After the March flooding across the Heartland, it's hard to believe we'd be running short on rain any time soon, but less than half a year later, that was becoming the case. The U.S. Drought Monitor classified the Omaha metro and surrounding areas as "Abnormally Dry" as of its most recent update from August 6. While this is the lowest level of the drought scale it uses, it was a sign of the recent dry weather.
Although we had rain chances multiple days last week, most of that was very spotty, with very few areas benefiting from the rain. Area farmers and home owners started to hope for one of those spotty showers or storms to hit their property... and for most, that wish came true either Sunday morning or Monday morning. Many areas even got in on both rounds of heavy rain.
Sunday, rain totals climbed over 3 inches at Omaha's Eppley Airfield. Across the river in Council Bluffs, the rain was too much for the drainage system, flooding some homes. As you moved away from Omaha in nearly any direction, rain totals became smaller and smaller, with some cities only seeing about a quarter of an inch or less.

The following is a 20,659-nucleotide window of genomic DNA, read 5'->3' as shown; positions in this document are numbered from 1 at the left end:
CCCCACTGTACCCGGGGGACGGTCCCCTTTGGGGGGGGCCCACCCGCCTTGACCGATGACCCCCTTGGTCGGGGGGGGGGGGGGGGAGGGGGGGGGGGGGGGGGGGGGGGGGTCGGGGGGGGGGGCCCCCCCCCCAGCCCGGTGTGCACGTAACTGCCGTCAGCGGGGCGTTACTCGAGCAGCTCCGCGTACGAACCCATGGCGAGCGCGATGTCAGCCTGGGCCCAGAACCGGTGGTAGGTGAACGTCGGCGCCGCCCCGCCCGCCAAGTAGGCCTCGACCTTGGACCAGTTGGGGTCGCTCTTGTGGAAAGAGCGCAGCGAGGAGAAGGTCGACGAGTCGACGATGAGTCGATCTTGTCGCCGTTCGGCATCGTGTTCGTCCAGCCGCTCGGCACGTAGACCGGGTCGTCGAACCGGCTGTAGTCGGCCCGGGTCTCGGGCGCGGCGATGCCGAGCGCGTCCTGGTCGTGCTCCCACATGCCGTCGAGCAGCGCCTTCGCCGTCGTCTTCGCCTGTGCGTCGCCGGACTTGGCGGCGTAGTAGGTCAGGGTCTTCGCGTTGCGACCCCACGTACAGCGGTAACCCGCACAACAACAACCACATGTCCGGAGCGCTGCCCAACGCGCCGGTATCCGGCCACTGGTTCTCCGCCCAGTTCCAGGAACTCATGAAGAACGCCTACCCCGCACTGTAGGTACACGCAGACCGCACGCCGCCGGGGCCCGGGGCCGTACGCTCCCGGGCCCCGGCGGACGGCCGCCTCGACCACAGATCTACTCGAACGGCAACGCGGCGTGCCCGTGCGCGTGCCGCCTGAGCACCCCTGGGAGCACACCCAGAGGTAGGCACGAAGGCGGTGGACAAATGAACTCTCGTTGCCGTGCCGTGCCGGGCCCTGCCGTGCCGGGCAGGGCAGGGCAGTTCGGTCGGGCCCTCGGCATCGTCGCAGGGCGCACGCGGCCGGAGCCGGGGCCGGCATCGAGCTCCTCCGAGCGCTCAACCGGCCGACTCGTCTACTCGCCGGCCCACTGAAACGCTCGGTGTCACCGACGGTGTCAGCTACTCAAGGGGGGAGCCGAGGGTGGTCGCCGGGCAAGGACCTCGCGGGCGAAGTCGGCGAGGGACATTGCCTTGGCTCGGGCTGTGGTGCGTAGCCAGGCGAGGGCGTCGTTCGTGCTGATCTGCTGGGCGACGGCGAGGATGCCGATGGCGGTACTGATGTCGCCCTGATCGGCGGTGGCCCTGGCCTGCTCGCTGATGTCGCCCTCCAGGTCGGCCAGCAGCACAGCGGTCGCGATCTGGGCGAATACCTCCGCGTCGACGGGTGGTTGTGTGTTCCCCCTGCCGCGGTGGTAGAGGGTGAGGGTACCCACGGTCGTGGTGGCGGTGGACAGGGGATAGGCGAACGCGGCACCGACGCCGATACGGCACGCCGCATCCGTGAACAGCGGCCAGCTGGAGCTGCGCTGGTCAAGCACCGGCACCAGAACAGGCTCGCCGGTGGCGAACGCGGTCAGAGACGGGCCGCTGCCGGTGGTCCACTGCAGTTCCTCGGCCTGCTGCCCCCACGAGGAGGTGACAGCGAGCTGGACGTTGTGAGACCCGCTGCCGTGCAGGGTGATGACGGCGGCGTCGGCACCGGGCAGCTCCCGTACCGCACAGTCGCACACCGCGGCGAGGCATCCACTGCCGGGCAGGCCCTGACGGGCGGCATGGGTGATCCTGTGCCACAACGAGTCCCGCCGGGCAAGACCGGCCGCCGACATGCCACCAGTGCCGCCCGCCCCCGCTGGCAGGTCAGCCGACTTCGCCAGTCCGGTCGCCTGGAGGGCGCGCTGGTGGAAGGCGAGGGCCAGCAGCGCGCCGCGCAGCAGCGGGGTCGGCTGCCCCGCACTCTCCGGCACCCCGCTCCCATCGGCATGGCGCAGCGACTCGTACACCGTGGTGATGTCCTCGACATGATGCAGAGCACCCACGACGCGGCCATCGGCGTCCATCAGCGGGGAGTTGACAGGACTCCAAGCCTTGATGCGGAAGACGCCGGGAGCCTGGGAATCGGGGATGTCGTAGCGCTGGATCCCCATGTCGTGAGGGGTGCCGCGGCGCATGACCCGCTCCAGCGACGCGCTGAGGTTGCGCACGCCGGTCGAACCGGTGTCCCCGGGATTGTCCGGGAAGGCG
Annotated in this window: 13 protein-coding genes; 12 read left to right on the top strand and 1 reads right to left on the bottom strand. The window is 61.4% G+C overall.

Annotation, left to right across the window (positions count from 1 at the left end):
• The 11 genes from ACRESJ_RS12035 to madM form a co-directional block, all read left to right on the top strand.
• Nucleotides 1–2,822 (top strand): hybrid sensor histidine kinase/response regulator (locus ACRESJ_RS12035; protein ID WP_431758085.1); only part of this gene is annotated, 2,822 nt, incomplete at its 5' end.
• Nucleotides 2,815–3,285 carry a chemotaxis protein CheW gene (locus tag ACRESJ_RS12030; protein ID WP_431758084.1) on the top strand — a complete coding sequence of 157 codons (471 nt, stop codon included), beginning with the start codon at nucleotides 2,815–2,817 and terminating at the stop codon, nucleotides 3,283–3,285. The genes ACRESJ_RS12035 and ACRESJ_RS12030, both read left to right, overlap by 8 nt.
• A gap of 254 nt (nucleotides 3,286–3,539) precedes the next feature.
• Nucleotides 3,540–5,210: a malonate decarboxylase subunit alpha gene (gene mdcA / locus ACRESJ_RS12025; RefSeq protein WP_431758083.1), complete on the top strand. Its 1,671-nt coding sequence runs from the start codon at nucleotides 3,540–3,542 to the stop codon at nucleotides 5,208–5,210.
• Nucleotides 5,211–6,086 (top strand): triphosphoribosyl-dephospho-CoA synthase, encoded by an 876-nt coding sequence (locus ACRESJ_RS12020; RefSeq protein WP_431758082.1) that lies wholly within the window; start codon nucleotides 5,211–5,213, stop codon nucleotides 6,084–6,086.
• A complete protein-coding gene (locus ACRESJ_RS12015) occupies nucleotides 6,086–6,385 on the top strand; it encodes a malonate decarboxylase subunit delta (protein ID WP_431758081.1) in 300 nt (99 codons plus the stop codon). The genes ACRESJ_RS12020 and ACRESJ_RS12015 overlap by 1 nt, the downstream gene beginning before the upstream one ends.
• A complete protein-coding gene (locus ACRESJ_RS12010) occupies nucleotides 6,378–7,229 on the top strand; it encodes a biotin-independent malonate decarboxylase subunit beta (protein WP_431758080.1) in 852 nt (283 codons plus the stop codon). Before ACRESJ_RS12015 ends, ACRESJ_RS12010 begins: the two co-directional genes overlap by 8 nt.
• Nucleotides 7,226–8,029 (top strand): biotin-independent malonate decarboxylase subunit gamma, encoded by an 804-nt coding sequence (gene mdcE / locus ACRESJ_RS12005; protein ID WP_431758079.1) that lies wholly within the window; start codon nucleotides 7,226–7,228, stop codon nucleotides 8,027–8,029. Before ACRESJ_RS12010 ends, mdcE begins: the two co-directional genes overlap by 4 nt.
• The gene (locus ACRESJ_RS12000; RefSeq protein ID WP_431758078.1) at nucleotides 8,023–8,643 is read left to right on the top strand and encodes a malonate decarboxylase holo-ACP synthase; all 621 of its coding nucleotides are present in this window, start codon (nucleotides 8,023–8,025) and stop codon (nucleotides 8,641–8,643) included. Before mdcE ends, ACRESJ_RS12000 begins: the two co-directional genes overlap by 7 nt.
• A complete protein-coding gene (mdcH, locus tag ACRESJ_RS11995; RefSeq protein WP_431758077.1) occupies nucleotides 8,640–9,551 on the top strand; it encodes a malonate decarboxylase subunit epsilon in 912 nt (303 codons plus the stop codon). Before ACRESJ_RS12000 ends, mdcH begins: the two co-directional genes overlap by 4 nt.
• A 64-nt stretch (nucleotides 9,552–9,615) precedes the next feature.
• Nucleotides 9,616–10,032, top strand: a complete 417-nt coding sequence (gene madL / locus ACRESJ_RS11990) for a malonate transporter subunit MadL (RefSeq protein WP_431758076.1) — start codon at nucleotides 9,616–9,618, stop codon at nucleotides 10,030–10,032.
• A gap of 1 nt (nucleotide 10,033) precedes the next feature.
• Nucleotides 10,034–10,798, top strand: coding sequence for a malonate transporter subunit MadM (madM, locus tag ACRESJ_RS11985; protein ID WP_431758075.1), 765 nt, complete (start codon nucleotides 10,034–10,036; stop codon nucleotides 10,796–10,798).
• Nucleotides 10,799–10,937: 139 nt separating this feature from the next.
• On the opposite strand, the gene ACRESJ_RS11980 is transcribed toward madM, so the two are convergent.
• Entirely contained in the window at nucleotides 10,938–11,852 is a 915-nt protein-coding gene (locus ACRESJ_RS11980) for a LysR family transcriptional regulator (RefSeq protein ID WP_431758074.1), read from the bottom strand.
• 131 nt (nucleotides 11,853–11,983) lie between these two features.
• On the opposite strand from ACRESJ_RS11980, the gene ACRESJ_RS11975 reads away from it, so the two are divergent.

The 3.19 inches of rain at Eppley put the city's total for August up to 3.21 inches. More importantly, it took us from more than an inch below average for the month to more than 1.5 inches above average for the month.
In case that wasn't enough rain to green your grass or crops, Monday morning brought another round of heavy rain and lightning. This time, Omaha let other cities take the higher totals, with Eppley picking up closer to a third of an inch.
Instead, cities generally north and west of Omaha saw the highest totals, with Norfolk and Columbus both seeing well over one inch. The heaviest rain moved fast enough to avoid any flash flooding.
With the good soaking rainfall the last two mornings, we will likely be taken out of "Abnormally Dry" conditions when the latest drought monitor is released later this week.